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Depression and the Elderly: Risk, Symptoms, and Options

Florida First on August 16, 2017

We want to make sure that our aging loved ones are doing so happily. But, depression and the elderly are a pair seen all too often. Aging doesn’t have to bring about depression. In fact, there are a few things that families of aging individuals can do to prevent developed depression. Depression and the elderly don’t have to become the norm, and family efforts can help!

What is Depression?

To determine if you or a loved one is struggling with depression, it’s good to know what it really is first. Depression is not just a state of sadness, it’s a chronic sadness that lasts for weeks. Symptoms of depression often include:

  • Suicidal thoughts or actions
  • Apathy for past interests
  • Loss of energy
  • Mood swings
  • Decreased focus and concentration
  • Unhealthy sleep patterns
  • Malnourishment or overeating
  • Anxiety

The Risks for the Pairing of Depression and the Elderly

According to the Centers for Disease Control and Prevention, “older adults are at an increased risk for experiencing depression.” Also recorded by the CDC is that 50% of older adults have been diagnosed with a chronic condition. And, 80% of older adults have been diagnosed with two or more chronic conditions. With every diagnosed chronic condition, the risk of developing depression increases. This is because health conditions may interfere with everyday tasks and functionality. Additionally, many aging individuals may not be diagnosed with depression because it is seen as a result of either getting older or experiencing health issues. So, although many aging individuals may be struggling with depression, many don’t get the help they need to get better.

Fortunately, although aging individuals may be at a higher risk for depression, the truth is that the majority aren’t. But, that doesn’t mean that we shouldn’t be aware of our aging loved one’s mental health. Especially if they have been diagnosed with chronic health conditions. If your loved one is exhibiting symptoms of depression or has been diagnosed with depression, there are a few things you and your family can do to help.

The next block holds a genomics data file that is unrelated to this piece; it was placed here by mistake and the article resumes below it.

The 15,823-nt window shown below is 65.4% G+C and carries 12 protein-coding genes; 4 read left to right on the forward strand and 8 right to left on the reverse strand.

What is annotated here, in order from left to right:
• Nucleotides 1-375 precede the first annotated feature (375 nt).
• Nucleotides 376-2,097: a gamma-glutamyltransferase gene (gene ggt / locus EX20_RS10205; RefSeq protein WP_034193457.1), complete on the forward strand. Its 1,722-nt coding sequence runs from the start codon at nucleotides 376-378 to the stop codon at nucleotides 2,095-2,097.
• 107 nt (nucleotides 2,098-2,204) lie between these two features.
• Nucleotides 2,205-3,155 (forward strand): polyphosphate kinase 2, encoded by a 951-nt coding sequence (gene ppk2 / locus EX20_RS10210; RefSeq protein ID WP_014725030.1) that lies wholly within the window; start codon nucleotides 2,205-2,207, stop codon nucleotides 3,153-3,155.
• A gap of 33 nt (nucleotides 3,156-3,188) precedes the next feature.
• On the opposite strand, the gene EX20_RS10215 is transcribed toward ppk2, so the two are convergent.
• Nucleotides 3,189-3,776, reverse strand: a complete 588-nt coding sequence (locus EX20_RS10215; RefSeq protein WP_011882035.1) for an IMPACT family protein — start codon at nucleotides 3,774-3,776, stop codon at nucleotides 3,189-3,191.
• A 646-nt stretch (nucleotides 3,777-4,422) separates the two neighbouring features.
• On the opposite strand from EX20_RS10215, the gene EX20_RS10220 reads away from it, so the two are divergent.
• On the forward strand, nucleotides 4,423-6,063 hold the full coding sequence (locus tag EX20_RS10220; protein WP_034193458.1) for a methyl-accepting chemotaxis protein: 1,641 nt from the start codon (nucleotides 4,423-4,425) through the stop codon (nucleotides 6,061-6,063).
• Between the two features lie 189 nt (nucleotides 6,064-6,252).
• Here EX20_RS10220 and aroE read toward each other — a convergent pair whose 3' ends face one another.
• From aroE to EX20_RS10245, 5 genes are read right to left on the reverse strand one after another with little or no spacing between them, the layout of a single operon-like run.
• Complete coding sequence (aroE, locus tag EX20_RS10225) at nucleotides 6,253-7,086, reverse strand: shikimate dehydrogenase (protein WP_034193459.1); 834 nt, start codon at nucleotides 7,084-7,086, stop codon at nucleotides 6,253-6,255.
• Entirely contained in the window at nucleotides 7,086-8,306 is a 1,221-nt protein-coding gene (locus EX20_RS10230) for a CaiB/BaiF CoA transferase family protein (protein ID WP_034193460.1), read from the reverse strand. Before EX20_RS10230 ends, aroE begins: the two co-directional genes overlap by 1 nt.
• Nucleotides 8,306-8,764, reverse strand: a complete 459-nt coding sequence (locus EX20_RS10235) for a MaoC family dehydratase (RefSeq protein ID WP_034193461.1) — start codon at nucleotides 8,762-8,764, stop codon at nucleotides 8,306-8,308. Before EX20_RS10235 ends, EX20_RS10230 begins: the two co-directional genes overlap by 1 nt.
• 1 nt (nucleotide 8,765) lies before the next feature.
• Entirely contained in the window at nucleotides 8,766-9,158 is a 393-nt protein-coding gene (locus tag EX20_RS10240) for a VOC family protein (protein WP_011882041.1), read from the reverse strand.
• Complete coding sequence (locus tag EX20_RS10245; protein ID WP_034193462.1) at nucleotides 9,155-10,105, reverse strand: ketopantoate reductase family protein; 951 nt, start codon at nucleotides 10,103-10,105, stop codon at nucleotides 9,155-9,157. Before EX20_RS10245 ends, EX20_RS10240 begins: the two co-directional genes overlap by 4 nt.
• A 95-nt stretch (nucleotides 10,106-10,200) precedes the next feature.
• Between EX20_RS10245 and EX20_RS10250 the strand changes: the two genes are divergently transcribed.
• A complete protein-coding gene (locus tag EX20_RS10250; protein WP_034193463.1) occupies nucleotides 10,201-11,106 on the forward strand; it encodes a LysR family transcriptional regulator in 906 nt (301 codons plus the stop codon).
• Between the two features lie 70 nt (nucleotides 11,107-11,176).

Options for Dealing with Depression and the Elderly

Remain in Contact: Many times, the elderly will develop symptoms of depression as a result of loneliness. Aging comes with inevitable negatives that may include the loss of a spouse, diagnosed health problems, and loss of function to perform daily tasks. These symptoms of aging can make one feel alone. Let your aging loved one know that they aren’t alone by reaching out frequently and scheduling visits. A five-minute phone call, while only a taking a moment of your day, could mean the world to an elderly family member. Not only can you attempt to remain in contact, but you can enlist your other family member to do so as well.

Community Involvement:Social interaction is mentally stimulating, and can greatly help anyone suffering from depression. Check out your community events and organizations to see if they offer events for senior citizens. These events may be a great change of pace from the daily routine. Also, they are a good outlet to find like-minded individuals who may end up becoming dear friends.

Teach Technology:With the advancements in recent years with social media and other internet resources, it’s so much easier to keep in contact with loved ones. But, elderly individuals may not understand technology to be able to accurately use these resources. Take the time to educate your aging loved one on how to utilize these services so that they can actively seek social interaction for themselves.

Invest in a Caregiver:In-home caregivers not only provide needed services around the house and help with medication. They also offer compassionate support. They may offer services like setting up social gatherings, writing letters, and managing social media accounts. Additionally, they may make going to social events more possible by providing transportation. If you think that a caregiver could be a great help to your aging loved one struggling with depression, Florida First may be able to help. We offer a referral service that refers to families licensed and registered nurses and caregivers.

To find out more about our home caregiver referral service, please give us a call today at 561-771-5980.